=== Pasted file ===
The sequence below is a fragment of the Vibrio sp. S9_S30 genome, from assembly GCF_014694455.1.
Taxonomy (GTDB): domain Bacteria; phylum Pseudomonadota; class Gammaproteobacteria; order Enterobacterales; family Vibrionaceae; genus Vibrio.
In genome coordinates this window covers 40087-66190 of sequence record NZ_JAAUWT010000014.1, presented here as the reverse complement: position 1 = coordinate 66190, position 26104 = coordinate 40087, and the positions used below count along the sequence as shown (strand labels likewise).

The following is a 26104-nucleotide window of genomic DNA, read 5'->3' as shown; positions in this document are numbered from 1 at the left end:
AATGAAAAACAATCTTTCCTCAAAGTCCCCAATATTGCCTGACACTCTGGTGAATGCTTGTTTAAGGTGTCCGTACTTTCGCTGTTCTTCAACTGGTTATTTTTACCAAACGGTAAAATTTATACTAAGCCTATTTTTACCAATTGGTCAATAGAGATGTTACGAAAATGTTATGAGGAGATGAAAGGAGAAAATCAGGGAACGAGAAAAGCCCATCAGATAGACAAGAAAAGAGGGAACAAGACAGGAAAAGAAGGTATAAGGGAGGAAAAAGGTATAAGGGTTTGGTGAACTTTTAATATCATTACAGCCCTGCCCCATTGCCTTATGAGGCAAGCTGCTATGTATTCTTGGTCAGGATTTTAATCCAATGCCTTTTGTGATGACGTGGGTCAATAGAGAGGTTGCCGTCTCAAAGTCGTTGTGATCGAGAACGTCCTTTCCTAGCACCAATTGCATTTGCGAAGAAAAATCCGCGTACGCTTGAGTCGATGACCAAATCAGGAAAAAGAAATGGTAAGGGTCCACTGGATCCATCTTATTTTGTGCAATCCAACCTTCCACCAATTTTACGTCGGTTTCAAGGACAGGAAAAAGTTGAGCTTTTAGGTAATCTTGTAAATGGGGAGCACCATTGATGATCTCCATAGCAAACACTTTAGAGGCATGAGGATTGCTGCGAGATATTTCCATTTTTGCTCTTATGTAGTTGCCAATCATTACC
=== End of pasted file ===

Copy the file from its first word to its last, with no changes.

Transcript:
The sequence below is a fragment of the Vibrio sp. S9_S30 genome, from assembly GCF_014694455.1.
Taxonomy (GTDB): domain Bacteria; phylum Pseudomonadota; class Gammaproteobacteria; order Enterobacterales; family Vibrionaceae; genus Vibrio.
In genome coordinates this window covers 40087-66190 of sequence record NZ_JAAUWT010000014.1, presented here as the reverse complement: position 1 = coordinate 66190, position 26104 = coordinate 40087, and the positions used below count along the sequence as shown (strand labels likewise).

The following is a 26104-nucleotide window of genomic DNA, read 5'->3' as shown; positions in this document are numbered from 1 at the left end:
AATGAAAAACAATCTTTCCTCAAAGTCCCCAATATTGCCTGACACTCTGGTGAATGCTTGTTTAAGGTGTCCGTACTTTCGCTGTTCTTCAACTGGTTATTTTTACCAAACGGTAAAATTTATACTAAGCCTATTTTTACCAATTGGTCAATAGAGATGTTACGAAAATGTTATGAGGAGATGAAAGGAGAAAATCAGGGAACGAGAAAAGCCCATCAGATAGACAAGAAAAGAGGGAACAAGACAGGAAAAGAAGGTATAAGGGAGGAAAAAGGTATAAGGGTTTGGTGAACTTTTAATATCATTACAGCCCTGCCCCATTGCCTTATGAGGCAAGCTGCTATGTATTCTTGGTCAGGATTTTAATCCAATGCCTTTTGTGATGACGTGGGTCAATAGAGAGGTTGCCGTCTCAAAGTCGTTGTGATCGAGAACGTCCTTTCCTAGCACCAATTGCATTTGCGAAGAAAAATCCGCGTACGCTTGAGTCGATGACCAAATCAGGAAAAAGAAATGGTAAGGGTCCACTGGATCCATCTTATTTTGTGCAATCCAACCTTCCACCAATTTTACGTCGGTTTCAAGGACAGGAAAAAGTTGAGCTTTTAGGTAATCTTGTAAATGGGGAGCACCATTGATGATCTCCATAGCAAACACTTTAGAGGCATGAGGATTGCTGCGAGATATTTCCATTTTTGCTCTTATGTAGTTGCCAATCATTACC